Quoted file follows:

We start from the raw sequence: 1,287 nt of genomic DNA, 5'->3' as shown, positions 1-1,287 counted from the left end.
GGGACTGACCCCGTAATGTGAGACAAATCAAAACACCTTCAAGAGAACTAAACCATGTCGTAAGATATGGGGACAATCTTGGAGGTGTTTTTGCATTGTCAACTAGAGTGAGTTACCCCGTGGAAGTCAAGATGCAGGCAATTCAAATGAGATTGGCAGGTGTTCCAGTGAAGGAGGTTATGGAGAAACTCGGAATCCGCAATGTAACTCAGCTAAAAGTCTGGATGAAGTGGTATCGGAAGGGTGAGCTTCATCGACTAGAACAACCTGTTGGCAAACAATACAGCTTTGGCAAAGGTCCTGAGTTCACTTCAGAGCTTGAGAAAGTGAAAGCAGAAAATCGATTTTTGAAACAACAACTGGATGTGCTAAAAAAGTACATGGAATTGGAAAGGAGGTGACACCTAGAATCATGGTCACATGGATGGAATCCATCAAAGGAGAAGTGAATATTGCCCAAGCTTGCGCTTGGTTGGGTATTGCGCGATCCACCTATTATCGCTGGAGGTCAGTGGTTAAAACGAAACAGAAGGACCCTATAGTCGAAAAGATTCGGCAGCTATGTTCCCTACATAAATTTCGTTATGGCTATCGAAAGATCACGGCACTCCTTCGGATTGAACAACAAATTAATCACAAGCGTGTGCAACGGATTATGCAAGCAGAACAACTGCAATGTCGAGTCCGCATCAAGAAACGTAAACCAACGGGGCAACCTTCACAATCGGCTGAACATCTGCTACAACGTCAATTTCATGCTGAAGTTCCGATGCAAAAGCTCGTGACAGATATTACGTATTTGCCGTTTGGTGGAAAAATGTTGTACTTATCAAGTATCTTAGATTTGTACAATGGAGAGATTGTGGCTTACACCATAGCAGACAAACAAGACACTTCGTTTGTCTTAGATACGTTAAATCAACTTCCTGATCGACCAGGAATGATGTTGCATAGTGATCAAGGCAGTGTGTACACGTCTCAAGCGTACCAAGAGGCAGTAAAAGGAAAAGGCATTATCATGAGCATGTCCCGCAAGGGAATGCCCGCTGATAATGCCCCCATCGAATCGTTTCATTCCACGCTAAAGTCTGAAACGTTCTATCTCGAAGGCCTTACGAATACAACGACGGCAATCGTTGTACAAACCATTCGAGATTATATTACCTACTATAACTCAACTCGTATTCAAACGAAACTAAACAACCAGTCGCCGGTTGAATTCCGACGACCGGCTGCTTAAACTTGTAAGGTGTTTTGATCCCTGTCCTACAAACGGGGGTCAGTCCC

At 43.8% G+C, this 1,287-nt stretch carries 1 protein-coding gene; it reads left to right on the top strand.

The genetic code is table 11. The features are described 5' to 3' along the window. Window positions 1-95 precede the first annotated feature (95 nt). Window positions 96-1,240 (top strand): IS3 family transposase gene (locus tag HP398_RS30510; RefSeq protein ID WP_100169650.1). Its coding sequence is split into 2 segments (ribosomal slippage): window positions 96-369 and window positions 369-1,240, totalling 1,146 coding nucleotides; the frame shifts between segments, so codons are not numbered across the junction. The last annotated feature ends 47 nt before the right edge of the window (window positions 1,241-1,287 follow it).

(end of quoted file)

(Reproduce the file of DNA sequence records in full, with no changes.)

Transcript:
We start from the raw sequence: 1,287 nt of genomic DNA, 5'->3' as shown, positions 1-1,287 counted from the left end.
GGGACTGACCCCGTAATGTGAGACAAATCAAAACACCTTCAAGAGAACTAAACCATGTCGTAAGATATGGGGACAATCTTGGAGGTGTTTTTGCATTGTCAACTAGAGTGAGTTACCCCGTGGAAGTCAAGATGCAGGCAATTCAAATGAGATTGGCAGGTGTTCCAGTGAAGGAGGTTATGGAGAAACTCGGAATCCGCAATGTAACTCAGCTAAAAGTCTGGATGAAGTGGTATCGGAAGGGTGAGCTTCATCGACTAGAACAACCTGTTGGCAAACAATACAGCTTTGGCAAAGGTCCTGAGTTCACTTCAGAGCTTGAGAAAGTGAAAGCAGAAAATCGATTTTTGAAACAACAACTGGATGTGCTAAAAAAGTACATGGAATTGGAAAGGAGGTGACACCTAGAATCATGGTCACATGGATGGAATCCATCAAAGGAGAAGTGAATATTGCCCAAGCTTGCGCTTGGTTGGGTATTGCGCGATCCACCTATTATCGCTGGAGGTCAGTGGTTAAAACGAAACAGAAGGACCCTATAGTCGAAAAGATTCGGCAGCTATGTTCCCTACATAAATTTCGTTATGGCTATCGAAAGATCACGGCACTCCTTCGGATTGAACAACAAATTAATCACAAGCGTGTGCAACGGATTATGCAAGCAGAACAACTGCAATGTCGAGTCCGCATCAAGAAACGTAAACCAACGGGGCAACCTTCACAATCGGCTGAACATCTGCTACAACGTCAATTTCATGCTGAAGTTCCGATGCAAAAGCTCGTGACAGATATTACGTATTTGCCGTTTGGTGGAAAAATGTTGTACTTATCAAGTATCTTAGATTTGTACAATGGAGAGATTGTGGCTTACACCATAGCAGACAAACAAGACACTTCGTTTGTCTTAGATACGTTAAATCAACTTCCTGATCGACCAGGAATGATGTTGCATAGTGATCAAGGCAGTGTGTACACGTCTCAAGCGTACCAAGAGGCAGTAAAAGGAAAAGGCATTATCATGAGCATGTCCCGCAAGGGAATGCCCGCTGATAATGCCCCCATCGAATCGTTTCATTCCACGCTAAAGTCTGAAACGTTCTATCTCGAAGGCCTTACGAATACAACGACGGCAATCGTTGTACAAACCATTCGAGATTATATTACCTACTATAACTCAACTCGTATTCAAACGAAACTAAACAACCAGTCGCCGGTTGAATTCCGACGACCGGCTGCTTAAACTTGTAAGGTGTTTTGATCCCTGTCCTACAAACGGGGGTCAGTCCC

At 43.8% G+C, this 1,287-nt stretch carries 1 protein-coding gene; it reads left to right on the top strand.

The genetic code is table 11. The features are described 5' to 3' along the window. Window positions 1-95 precede the first annotated feature (95 nt). Window positions 96-1,240 (top strand): IS3 family transposase gene (locus tag HP398_RS30510; RefSeq protein ID WP_100169650.1). Its coding sequence is split into 2 segments (ribosomal slippage): window positions 96-369 and window positions 369-1,240, totalling 1,146 coding nucleotides; the frame shifts between segments, so codons are not numbered across the junction. The last annotated feature ends 47 nt before the right edge of the window (window positions 1,241-1,287 follow it).